Otherwise, the DM's job is to reward the players for playing well. Some DM's are punishers. They punish the players for playing badly, but this never works out well and that DM becomes the guy that nobody wants to play with. The most important part of a DM's job is to let the players describe what they want to do, and then tell them what happens as a result.

If a DM doesn't love his players more than he loves his own storyline, then the story usually falls apart. It's cooperative storytelling, really. The DM tells the players a story; the players tell the DM a story.

5. Is what happens in the game defined by the book? Or do the players make stuff up?

The books are a guideline for how to play, and that's all. The rest is in the imagination of the players and DM. Kids playing pretend soldiers or pretend detectives or cops and robbers are role-playing, they just don't call it that and they usually don't have books telling them what they can and can't do.

The rule books are mostly a way of setting up the world and stopping the age old argument:

I shot you!
No, you didn't. I'm bulletproof.
Are not.
Are so.
I used bulletproof-proof bullets. Lay down, you're dead.
Am not. I totally dodged.

6. How many people can play at a time?
Smallest group, 2 players. 1 playing a character, the other playing a character and DMing. Largest group is usually 10 players, and that's way too many. It gets bogged down, because each player should feel like a character and not a character's sheet of numbers.

4 players + DM is usually ideal.

Post Tue Jun 28, 2005 9:19 am   View user's profile Send private message MSN Messenger
RedOrcaMoon



Joined: 17 Jun 2005
Posts: 2399
Location: someplace...probably inside my head or in another world
 Reply with quote  

I do a lot of online Roleplaying, and that helped me out a lot when I leanred at my school that there was an adventureres guild, I was recruited by them and found out it was only a D&D thing, sadly as much fun as we had, we stopped it since everyone else was too busy. ^^ just thought I 'd say somethign here. heh , I have no dice or book, jsut a profile and one npc. its a little fox I named Arcanis after a friends character. ok I'll shut up now...I talk waaaaaaaaaaaaaaay too much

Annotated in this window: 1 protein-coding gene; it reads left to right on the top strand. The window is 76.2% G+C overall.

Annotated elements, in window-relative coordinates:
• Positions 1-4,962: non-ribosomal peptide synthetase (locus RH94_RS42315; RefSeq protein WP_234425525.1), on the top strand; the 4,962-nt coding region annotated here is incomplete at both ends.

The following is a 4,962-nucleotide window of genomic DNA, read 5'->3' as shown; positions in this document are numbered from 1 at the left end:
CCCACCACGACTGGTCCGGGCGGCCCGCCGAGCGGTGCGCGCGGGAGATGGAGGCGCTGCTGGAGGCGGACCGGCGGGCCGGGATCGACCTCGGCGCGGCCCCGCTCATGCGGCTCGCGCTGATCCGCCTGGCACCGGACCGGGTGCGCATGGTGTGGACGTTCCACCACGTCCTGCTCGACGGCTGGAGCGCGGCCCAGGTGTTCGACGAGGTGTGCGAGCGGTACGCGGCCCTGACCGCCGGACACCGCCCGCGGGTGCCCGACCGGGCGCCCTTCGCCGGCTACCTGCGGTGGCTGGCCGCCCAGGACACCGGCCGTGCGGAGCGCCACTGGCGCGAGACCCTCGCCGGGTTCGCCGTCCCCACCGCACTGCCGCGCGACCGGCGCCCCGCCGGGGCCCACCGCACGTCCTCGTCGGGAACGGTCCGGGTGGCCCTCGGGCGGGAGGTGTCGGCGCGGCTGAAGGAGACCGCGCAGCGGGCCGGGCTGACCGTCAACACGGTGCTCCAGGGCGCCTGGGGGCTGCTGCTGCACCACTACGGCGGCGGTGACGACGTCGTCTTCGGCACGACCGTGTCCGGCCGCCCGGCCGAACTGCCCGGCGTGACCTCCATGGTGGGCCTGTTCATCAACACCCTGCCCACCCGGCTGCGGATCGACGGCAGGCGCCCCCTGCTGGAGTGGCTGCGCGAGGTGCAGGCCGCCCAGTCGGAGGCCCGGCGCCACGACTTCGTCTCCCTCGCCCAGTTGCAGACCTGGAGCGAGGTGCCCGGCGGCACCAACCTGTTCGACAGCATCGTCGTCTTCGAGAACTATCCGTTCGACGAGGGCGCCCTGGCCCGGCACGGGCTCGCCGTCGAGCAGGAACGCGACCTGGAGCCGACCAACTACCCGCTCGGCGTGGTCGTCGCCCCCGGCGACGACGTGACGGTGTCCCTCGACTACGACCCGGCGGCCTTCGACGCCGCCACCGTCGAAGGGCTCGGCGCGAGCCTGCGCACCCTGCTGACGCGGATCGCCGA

_________________
current pics: drawings and some photos. http://www.dizzyhellfire.deviantart.com

Post Tue Jul 05, 2005 12:22 am   View user's profile Send private message Send e-mail Visit poster's website AIM Address Yahoo Messenger MSN Messenger
ken
Site Admin


Joined: 02 Mar 2004
Posts: 1324
Location: Boulder, CO
 Reply with quote  

I'd say the best way to really learn about D & D or other roleplaying games is to read Knights of the Dinner Table comic books. And they are hell of a lot easier to get through than the Dungeon Master's guide.

BTW Lauren -- my son is a White Wolf freak... must have over 100 books, many thanks to a friend who owns a used book store and saves them all for him when they come in. If you're ever looking for a 10-year-old obscure city book, or something, let me know.

Post Tue Jul 05, 2005 8:21 am   View user's profile Send private message Visit poster's website ICQ Number
conspiracies unlimited



Joined: 16 Nov 2004
Posts: 4281
Location: California
 Reply with quote  

Ah, skip D&D and go right to EverQuest2... plug... The greatest computer role playing-like game ever invented... plug... granted I have never played any other computer role playing games... disclaimer...

Rent the old Tom Hanks movie about D&D... I think that might be helpful... look it up on IMDB.com... plug... It should give you a sufficient bit of infor to write your book... talking out my ass/giving unsolicited advice...
_________________
You are so whack.Wiggity whack?Nope, just the regular kind.
You can't dust for vomit
This is the Governor's wife. -- You mean she's not the hooker?
It's time to separate the awkwardly feminine from the possibly canadian

Post Thu Jul 07, 2005 3:30 pm   View user's profile Send private message
  Display posts from previous:      
This forum is locked: you cannot post, reply to, or edit topics. This topic is locked: you cannot edit posts or make replies.

Jump to:  
Goto page 1, 2  Next

Last Thread | Next Thread  >

Forum Rules:
You cannot post new topics in this forum
You cannot reply to topics in this forum
You cannot edit your posts in this forum
You cannot delete your posts in this forum
You cannot vote in polls in this forum

 
Templates created by Vereor and Ken